It was a long day, but worthwhile. You looked at JavaScript from variables to objects, and all the stops in between. This is the final stone in your language foundation (until the next new scripting language comes along). Later in the guide there is a chapter where you can use these tools to build a Web site using ActiveX and JavaScript. If you skipped the VBScript pages (Day 6), I strongly urge you to go back and at least skim them. VBScript has some features you might find interesting, such as error-catching and a switch-statement features.

Q&A

  • Q I wrote the following code; it seems to follow all the rules, but I get an error saying that Rose is undefined. What is wrong?
    • var ROSE 
      Rose = 1 
      ROSE = ROse + 4 
      ROse = Rose + ROSE 
      document.open() 
      document.writeln("<PRE>") 
      document.writeln(Rose) 
      document.writeln(ROSE) 
      document.writeln(ROse) 
      document.writeln("</PRE>") 
      document.close() 
      -->.
  • A On the surface, the code looks okay. You either declared or set up a new variable by assigning a value. What happened is that you used Rose by assignment before you created it. Even if you create it with the var statement, you still get an error. If you switch it with the ROse = Rose + ROSE statement, you will have the same problem. Declare the variables, then rewrite the code like this:

    <SCRIPT LANGUAGE="JavaScript" FOR="window" EVENT="onLoad()">
    <!--
    // Your Code Here
    var ROSE
    Rose = 1
    var ROSE = 0
    var ROse = 0
    ROSE = ROse + 4
    Rose + ROSE
    document.open()
    document.writeln("<PRE>")
    document.writeln(Rose)
    document.writeln(ROSE)
    document.writeln(ROse)
    document.writeln("</PRE>")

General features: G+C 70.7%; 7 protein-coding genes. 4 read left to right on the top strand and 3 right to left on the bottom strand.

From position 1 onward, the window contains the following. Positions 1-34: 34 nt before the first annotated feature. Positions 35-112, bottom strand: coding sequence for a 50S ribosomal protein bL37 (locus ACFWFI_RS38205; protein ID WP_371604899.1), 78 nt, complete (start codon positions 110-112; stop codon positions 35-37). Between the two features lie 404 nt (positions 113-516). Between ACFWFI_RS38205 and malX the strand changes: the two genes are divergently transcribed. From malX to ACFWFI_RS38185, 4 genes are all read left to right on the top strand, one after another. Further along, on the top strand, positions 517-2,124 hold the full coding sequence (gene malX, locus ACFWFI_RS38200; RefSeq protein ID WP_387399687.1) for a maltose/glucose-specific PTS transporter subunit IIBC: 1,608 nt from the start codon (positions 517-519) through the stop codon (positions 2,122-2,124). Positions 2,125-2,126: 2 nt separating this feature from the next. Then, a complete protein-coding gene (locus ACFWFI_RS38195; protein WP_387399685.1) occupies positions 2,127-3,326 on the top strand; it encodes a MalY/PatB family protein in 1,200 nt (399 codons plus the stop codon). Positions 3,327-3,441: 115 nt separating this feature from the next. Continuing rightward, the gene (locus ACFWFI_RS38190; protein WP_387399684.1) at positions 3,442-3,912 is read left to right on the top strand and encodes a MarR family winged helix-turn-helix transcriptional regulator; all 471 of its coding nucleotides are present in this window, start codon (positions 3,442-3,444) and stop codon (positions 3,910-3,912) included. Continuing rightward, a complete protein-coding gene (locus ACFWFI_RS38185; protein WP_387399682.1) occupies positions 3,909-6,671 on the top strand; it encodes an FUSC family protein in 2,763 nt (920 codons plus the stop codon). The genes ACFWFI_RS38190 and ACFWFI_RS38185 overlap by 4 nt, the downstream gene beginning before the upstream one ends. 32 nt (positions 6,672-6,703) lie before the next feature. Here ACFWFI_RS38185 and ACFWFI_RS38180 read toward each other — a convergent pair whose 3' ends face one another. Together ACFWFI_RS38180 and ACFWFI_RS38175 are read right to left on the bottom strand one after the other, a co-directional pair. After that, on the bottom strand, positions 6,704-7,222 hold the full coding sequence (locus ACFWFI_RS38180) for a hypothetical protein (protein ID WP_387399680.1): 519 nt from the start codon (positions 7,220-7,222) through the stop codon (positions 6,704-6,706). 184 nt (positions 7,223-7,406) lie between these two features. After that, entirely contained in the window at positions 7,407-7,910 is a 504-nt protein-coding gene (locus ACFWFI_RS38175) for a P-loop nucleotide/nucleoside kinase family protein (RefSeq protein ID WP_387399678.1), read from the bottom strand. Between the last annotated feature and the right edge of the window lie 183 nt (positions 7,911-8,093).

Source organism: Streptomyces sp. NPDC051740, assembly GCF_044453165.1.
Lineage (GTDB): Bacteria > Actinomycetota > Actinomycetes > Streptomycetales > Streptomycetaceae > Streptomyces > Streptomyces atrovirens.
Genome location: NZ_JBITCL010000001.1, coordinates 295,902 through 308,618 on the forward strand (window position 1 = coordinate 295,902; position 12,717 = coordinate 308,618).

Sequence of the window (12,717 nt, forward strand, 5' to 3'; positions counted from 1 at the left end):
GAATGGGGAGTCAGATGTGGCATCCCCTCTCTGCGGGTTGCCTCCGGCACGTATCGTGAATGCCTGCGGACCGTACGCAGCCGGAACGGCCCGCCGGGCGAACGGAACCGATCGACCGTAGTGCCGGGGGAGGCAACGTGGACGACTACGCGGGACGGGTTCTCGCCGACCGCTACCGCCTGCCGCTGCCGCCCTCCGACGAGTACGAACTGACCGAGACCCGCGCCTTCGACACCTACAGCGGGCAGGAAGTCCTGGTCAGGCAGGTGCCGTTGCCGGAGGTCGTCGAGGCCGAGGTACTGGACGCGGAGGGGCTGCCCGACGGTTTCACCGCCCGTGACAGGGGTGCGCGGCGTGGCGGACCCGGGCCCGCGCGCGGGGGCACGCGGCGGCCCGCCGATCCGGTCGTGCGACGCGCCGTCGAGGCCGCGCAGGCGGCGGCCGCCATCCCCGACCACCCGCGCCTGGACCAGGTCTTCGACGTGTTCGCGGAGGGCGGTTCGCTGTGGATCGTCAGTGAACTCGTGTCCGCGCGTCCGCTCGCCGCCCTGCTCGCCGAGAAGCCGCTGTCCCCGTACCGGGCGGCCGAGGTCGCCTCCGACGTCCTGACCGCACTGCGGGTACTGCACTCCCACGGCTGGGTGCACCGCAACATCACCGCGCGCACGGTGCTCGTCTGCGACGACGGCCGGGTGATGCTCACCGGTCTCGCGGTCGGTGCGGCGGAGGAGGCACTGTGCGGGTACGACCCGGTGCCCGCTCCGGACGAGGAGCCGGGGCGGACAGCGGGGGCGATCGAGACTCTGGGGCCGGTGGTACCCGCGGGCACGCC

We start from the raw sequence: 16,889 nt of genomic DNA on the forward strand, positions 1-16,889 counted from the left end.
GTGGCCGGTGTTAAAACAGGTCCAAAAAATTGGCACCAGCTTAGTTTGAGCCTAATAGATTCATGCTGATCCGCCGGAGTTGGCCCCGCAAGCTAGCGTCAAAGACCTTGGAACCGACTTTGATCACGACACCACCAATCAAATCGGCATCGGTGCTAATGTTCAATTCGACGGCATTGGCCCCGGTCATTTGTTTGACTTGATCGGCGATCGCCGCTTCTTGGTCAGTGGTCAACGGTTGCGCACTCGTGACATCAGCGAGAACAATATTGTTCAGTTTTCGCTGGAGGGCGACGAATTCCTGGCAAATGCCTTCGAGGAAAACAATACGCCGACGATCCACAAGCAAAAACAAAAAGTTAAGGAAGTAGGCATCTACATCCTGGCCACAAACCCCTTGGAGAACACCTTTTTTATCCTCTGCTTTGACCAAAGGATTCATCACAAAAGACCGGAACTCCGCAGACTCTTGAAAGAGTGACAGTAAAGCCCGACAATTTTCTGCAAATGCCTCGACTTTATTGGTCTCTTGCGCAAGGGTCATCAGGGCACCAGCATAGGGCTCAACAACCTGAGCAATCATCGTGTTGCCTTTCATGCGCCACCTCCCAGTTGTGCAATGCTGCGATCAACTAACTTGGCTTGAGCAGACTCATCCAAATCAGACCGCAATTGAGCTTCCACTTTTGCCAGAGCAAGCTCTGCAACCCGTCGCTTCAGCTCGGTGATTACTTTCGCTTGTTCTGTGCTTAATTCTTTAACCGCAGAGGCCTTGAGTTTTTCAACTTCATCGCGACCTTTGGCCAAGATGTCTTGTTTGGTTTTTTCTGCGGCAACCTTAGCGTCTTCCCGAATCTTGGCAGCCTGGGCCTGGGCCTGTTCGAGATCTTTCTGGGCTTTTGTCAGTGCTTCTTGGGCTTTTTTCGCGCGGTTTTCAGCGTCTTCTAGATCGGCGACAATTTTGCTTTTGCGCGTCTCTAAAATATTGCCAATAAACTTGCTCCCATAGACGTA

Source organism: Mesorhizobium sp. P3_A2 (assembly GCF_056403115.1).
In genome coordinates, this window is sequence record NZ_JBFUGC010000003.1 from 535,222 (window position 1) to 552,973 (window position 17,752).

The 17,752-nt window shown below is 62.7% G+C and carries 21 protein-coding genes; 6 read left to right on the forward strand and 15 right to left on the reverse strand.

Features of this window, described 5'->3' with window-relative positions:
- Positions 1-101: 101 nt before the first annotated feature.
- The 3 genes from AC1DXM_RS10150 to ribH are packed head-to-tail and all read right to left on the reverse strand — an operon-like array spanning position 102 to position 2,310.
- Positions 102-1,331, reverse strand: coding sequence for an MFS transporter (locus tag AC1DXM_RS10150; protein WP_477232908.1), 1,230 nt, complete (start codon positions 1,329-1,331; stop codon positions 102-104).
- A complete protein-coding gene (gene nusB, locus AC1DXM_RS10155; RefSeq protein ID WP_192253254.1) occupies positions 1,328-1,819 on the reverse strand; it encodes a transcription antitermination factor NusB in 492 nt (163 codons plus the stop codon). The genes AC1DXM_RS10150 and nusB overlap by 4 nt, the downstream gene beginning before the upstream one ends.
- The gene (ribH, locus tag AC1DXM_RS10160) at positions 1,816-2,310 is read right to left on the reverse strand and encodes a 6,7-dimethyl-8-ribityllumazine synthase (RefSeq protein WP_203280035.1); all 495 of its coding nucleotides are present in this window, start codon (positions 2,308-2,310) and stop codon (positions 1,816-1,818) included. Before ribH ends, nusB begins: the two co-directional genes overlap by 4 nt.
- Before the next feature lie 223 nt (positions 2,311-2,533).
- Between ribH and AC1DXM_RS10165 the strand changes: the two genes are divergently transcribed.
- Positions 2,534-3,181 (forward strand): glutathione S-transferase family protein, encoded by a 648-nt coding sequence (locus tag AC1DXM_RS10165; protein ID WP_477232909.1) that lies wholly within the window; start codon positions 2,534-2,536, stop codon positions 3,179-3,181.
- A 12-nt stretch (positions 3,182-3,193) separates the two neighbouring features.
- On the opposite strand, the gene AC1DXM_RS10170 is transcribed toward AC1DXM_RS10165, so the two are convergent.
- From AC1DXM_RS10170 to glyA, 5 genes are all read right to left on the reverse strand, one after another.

document.close()
    -->
    </SCRIPT>
  • Q Question Why are there differences between JavaScript and VBScript? Which one should I choose?

  • A JavaScript, as you saw today, is object oriented, whereas VBScript it a procedural language. If you have lots of C, C++, or Java experience, I suggest you use JavaScipt because the syntax and the object-oriented mind-set are similar. VBScript, on the other hand, has a shorter learning curve. Non-programmers can become proficient in less time. If you have little programming experience and need something fast, use VBScript.

  • Q Question How do you think JavaScript will evolve from here?

  • A I predict that JavaScript will mature over the next year rather than evolve. I think that the object-oriented model of JavaScript will make it the programmers choice for Web sites, especially large, complicated Web sites. You can do a lot more than just connect the dots with JavaScript.

  • Q Are arrays 0 (first element is 0) or 1 (first element is 1) based?

  • A Since you build your own array objects, you are free to make them 0 or 1 based.


Workshop

Add a copy method to Object04.asp that allows the user to copy the contents of another like object(hint: see flow04).

Quiz

  1. Would you be more likely to use JavaScript on a math-intensive application or a string-intensive application? Why?

  2. Which are illegal variables in JavaScript: MY.NAME, MyName, or 4Things?

What control structure can I use to get information out of my home-made object?